The strong choice
Fully tempered glass is four to five times stronger than annealed glass, and breaks into dull-edged particles that are less likely to cause serious injury, such that tempered glass can satisfy safety glazing requirements. The higher strength of tempered glass is advantageous in point-supported and other specialty applications.
How it's made
Tempering involves heating annealed glass to over 1,000 degrees F, then rapidly cooling the glass surfaces to create permanent compressive stress.
Manage moderate thermal stress
Heat-strengthened glass can be advantageous in vision glazing applications that do not require the surface compression of fully tempered glass. In the event of breakage, heat-strengthened glass breaks into larger shards, similar to annealed glass. When heat-strengthened glass breaks, it is more likely than fully tempered glass to be retained within its framing system.
Reduce the risk of spontaneous breakage
Heat-soaked glass significantly reduces the risk of breakage caused by nickel sulfide (NiS) inclusions. While very rare, the risk of NiS cannot be eliminated from the float glass process. Due to the high surface compression of fully tempered glass, NiS inclusions can cause spontaneous breakage. The heat-soaking process helps to cause NiS inclusions to change size and break during the process, rather than after installation.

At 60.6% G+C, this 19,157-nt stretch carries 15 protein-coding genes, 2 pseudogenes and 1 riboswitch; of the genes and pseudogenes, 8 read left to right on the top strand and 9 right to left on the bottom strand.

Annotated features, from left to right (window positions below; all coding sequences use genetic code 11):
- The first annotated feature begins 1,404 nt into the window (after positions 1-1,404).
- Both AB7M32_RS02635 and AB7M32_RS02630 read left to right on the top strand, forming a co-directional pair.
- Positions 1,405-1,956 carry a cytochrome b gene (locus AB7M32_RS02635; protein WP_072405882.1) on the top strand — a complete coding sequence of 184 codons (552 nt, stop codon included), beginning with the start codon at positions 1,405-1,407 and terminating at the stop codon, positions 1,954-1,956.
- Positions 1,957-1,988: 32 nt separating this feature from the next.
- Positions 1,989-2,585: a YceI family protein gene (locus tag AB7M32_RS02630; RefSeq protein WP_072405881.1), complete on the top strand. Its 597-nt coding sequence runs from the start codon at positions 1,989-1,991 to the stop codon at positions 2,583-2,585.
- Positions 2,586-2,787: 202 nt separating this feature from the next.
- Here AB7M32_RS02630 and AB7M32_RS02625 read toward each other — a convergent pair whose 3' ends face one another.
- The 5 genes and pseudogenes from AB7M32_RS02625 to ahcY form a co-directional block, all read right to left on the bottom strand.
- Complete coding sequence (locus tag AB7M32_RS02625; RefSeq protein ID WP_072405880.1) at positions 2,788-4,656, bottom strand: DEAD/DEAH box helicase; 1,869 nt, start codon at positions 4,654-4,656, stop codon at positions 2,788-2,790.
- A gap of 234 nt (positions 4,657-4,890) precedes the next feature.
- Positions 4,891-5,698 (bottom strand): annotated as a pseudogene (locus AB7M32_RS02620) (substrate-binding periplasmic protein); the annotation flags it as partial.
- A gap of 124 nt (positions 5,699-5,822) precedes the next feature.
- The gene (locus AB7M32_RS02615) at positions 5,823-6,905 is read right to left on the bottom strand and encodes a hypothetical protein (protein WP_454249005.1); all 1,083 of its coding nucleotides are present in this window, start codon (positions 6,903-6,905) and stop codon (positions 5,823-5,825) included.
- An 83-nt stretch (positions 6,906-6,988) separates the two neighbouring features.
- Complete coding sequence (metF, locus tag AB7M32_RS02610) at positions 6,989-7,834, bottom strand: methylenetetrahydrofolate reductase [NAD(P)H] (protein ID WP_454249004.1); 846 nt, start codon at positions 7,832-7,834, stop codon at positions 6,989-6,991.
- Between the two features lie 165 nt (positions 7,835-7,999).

Guardian SunGuard® coated glass can be safely heat-soaked if it is determined the heat-soaking process is necessary. Explore our SunGuard coated glass below.
Improve security, safety and comfort
Guardian tempered glass can be combined with numerous ClimaGuard® residential glass and SunGuard® coated glass solutions.